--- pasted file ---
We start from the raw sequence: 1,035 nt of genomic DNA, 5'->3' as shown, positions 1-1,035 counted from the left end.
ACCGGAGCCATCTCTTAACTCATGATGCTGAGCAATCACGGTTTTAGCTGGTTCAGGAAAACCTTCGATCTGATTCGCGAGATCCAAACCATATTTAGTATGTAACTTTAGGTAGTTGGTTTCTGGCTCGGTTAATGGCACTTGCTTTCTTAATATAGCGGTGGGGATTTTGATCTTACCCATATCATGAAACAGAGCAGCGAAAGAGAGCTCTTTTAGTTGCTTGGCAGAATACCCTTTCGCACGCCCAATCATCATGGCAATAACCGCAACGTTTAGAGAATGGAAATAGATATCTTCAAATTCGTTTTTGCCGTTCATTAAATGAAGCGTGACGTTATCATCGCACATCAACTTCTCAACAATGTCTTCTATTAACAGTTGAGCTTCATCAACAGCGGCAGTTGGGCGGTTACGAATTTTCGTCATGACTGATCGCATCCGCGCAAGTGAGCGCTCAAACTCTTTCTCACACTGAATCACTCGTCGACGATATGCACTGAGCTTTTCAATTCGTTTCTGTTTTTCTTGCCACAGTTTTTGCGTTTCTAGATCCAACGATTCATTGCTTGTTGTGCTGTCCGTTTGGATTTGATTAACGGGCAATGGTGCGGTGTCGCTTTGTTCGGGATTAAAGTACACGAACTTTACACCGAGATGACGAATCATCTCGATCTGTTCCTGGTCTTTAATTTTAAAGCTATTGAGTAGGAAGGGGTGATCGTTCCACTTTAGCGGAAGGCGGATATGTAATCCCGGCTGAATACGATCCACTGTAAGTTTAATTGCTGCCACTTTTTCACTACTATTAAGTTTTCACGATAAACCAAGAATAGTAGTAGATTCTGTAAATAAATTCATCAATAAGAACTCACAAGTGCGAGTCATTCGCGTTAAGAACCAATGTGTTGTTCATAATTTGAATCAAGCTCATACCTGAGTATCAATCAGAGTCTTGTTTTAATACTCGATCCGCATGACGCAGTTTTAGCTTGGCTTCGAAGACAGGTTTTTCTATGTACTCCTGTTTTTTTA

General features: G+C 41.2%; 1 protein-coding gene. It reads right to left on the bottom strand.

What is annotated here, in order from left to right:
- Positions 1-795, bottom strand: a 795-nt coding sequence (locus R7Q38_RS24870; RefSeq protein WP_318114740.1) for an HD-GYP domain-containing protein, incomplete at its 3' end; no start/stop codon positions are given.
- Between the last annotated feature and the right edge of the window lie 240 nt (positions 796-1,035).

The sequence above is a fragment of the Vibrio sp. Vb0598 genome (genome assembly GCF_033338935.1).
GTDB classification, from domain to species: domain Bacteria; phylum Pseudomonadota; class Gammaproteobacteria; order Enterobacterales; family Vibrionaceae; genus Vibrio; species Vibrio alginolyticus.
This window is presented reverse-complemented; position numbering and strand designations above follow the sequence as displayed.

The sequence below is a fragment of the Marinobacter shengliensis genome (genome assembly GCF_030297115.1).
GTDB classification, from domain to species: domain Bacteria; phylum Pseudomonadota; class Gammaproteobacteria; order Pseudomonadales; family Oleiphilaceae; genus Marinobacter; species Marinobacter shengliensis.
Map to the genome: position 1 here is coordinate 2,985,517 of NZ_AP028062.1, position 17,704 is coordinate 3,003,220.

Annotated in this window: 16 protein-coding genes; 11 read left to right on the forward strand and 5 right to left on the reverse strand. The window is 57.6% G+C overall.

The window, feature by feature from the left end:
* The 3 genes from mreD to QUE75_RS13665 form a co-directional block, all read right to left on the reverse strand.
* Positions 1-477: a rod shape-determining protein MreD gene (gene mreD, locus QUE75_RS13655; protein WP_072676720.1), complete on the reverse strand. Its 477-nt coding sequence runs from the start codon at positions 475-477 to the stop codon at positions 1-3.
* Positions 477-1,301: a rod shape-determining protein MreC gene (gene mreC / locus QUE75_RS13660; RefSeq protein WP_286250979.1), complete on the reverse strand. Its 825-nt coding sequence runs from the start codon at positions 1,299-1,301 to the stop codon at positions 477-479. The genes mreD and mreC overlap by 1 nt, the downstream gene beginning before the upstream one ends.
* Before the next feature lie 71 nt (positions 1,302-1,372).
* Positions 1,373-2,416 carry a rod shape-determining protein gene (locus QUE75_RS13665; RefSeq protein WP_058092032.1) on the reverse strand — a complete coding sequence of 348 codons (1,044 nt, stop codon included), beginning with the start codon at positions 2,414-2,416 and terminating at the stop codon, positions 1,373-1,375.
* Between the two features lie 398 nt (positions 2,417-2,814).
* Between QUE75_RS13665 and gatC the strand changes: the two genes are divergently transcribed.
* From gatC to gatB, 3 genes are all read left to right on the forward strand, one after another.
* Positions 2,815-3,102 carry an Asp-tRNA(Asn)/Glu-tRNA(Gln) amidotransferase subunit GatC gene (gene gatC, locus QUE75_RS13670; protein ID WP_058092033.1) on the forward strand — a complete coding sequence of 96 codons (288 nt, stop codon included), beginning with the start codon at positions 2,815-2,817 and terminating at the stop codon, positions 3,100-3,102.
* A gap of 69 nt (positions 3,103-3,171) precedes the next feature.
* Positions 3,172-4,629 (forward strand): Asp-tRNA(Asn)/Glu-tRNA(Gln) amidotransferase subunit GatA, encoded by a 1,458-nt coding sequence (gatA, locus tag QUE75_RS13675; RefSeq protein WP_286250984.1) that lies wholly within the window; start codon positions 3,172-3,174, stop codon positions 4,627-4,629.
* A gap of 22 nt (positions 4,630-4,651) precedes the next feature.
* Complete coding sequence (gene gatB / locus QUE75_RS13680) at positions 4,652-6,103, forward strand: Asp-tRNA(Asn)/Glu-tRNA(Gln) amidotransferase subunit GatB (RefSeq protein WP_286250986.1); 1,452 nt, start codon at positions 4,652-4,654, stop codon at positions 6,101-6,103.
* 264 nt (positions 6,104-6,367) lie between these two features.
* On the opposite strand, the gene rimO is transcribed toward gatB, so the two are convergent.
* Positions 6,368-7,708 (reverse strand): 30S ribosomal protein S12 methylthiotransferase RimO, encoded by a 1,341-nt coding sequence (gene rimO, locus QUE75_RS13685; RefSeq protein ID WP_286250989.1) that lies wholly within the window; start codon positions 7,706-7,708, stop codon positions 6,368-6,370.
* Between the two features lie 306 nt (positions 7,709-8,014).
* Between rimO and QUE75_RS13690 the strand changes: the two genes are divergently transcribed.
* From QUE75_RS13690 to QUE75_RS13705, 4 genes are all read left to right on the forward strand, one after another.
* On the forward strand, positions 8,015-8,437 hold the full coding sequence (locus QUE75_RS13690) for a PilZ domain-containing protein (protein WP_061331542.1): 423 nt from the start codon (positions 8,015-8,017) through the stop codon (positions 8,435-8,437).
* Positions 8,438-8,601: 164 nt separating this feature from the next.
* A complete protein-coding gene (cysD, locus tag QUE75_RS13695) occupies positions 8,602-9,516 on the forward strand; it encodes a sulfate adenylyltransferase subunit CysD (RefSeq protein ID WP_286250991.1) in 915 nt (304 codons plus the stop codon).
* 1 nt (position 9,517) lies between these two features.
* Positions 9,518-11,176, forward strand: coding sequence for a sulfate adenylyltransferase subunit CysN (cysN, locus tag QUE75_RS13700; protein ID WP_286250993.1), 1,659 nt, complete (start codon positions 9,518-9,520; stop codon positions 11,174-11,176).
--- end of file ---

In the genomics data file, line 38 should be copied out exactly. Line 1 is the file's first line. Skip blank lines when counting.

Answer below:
* Positions 9,518-11,176, forward strand: coding sequence for a sulfate adenylyltransferase subunit CysN (cysN, locus tag QUE75_RS13700; protein ID WP_286250993.1), 1,659 nt, complete (start codon positions 9,518-9,520; stop codon positions 11,174-11,176).